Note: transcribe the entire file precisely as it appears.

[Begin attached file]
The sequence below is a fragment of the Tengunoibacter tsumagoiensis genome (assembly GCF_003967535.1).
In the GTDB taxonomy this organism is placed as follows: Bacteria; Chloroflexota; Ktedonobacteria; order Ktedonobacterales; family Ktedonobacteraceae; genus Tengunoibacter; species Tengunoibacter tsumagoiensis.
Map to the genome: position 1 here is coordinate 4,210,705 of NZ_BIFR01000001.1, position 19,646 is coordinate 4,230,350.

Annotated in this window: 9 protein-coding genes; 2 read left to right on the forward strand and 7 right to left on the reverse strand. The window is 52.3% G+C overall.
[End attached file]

The sequence below is a fragment of the Tengunoibacter tsumagoiensis genome (assembly GCF_003967535.1).
In the GTDB taxonomy this organism is placed as follows: Bacteria; Chloroflexota; Ktedonobacteria; order Ktedonobacterales; family Ktedonobacteraceae; genus Tengunoibacter; species Tengunoibacter tsumagoiensis.
Map to the genome: position 1 here is coordinate 4,210,705 of NZ_BIFR01000001.1, position 19,646 is coordinate 4,230,350.

Annotated in this window: 9 protein-coding genes; 2 read left to right on the forward strand and 7 right to left on the reverse strand. The window is 52.3% G+C overall.